Industry Minister Jim Prentice continues to duck questions, but Bruce Lehman, the architect of the DMCA, was apparently happy to come on CBC's Search Engine program to discuss the law. His verdict? "I don't think it [DMCA] has achieved the objectives we necessarily intended."
Post Tagged with: "lehman"
Bill C-59, the anti-camcording bill, blazed through the House of Commons yesterday. The bill was debated and given all three readings (hearings were deemed unnecessary) in only 80 minutes, less time than it takes to actually watch most movies. The bill is now at the Senate awaiting approval. Justice Minister […]
My weekly Law Bytes column (Toronto Star version, homepage version, Ottawa Citizen version) discusses this week's release of the USTR's Special 301 Report. This year, it is a virtual certainty that Canada will receive special attention, with the U.S. claiming that the country has neglected to address critical issues and suggesting that it is rapidly emerging as a piracy haven. I focus on three issues likely to generate criticism in the Special 301 report – the fact that Canada has not ratified the World Intellectual Property Organization's Internet treaties, extended the term of copyright by an additional 20 years, or introduced anti-camcording legislation designed to stem movie piracy.
Notwithstanding the pressure on Canada to act on these issues, even one-time U.S. supporters are beginning to admit that these policies are open to doubt. Last month, Bruce Lehman, who served as the Assistant Secretary of Commerce in the Clinton Administration where he was the chief architect of the WIPO Internet treaties, acknowledged that "our Clinton administration policies didn't work out very well." Meanwhile, Marybeth Peters, the U.S. Registrar of Copyrights has noted that the U.S. extension of copyright was a "big mistake," and the President of the U.S. National Theater Owners Association has advised his members that notwithstanding the introduction of anti-camcording laws, unauthorized camcording in the U.S. is on the rise.
Not only are the policies suspect, but the USTR report should be seen for what it is – a biased analysis of Canadian law supported by a well-orchestrated lobby effort. Since the mid-1990s, the USTR has placed intellectual property protection at the very top of its priority list. As a result, dozens of countries have entered into trade agreements with the U.S. in which they undertake to implement U.S. style intellectual property protections.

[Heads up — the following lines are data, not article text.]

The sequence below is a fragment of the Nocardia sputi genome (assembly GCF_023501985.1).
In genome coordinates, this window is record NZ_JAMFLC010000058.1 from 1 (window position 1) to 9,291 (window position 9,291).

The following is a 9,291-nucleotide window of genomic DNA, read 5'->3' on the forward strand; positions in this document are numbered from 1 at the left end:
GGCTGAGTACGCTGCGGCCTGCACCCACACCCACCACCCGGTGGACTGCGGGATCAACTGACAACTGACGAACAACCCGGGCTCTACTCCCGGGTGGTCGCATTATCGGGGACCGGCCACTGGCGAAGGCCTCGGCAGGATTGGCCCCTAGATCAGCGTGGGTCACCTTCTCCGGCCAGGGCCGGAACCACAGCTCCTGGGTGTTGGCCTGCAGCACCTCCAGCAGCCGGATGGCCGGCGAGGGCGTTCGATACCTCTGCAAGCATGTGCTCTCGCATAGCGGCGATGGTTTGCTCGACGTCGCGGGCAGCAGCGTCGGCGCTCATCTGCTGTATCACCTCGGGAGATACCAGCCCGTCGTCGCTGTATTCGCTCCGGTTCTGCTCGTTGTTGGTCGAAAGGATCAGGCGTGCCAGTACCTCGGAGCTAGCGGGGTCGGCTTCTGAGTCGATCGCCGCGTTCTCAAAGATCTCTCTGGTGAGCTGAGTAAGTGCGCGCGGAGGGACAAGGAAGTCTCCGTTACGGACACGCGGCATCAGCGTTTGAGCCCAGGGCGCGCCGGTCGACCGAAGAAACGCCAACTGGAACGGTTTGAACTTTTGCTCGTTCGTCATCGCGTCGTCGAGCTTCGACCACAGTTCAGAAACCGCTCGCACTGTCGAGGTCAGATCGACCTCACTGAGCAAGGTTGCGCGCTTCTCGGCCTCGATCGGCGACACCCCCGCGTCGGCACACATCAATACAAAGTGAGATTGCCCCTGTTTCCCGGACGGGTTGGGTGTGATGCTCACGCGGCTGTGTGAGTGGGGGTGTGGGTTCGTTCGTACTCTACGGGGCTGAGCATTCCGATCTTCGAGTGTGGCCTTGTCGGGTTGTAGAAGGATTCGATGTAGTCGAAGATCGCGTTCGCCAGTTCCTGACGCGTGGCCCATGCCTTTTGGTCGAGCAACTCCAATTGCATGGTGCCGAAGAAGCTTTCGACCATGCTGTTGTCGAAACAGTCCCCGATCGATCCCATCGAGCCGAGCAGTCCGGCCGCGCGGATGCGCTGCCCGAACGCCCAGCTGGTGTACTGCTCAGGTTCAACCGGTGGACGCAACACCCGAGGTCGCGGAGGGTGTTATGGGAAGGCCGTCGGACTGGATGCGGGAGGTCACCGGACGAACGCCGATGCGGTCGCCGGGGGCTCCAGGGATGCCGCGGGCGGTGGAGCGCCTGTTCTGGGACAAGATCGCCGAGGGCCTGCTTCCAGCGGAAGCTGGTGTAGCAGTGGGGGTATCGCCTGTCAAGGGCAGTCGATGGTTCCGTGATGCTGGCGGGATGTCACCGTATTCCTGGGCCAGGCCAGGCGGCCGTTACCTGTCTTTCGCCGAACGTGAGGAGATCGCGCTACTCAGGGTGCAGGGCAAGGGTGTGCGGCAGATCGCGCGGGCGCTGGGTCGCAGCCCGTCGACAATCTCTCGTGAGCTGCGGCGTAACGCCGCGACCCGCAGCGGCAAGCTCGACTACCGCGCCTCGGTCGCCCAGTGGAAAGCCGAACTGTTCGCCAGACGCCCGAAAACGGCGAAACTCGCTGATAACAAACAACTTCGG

Canada has not faced similar trade pressures – the North American Free Trade Agreement pre-dates the shift in USTR priorities – yet it has not been spared intense U.S. lobbying.
Appeared in the Toronto Star on April 23, 2007 as We Mustn't Cave In To Copyright Bullying Appeared in the Ottawa Citizen on April 24, 2007 as U.S. Copyright Report Card More Rhetoric Than Reality This week the Office of the United States Trade Representative (USTR), the U.S. government department […]
The Hill Times this week features my special opinion piece on copyright issues (Hill Times version (sub req), homepage version). The column calls attention to Bruce Lehman's recent acknowledgement that "our Clinton administration policies didn't work out very well." Lehman followed the criticism of U.S. policy by issuing a challenge to Canada, urging policy makers and political leaders to think outside the box on future reform. Lehman argued that Canada was well-positioned to experiment with new approaches consistent with international copyright law and I add that there are some obvious differences between Canada and the U.S. including our trade differences (copyright exporter vs. importer) and the success of the Canadian music market (faster digital download sales growth, more online music sellers on a per capita basis).
Given the Canadian marketplace realities and the Lehman recommendation to chart our own course on copyright, how might Industry Minister Maxime Bernier and Canadian Heritage Minister Bev Oda respond? I point to three possibilities.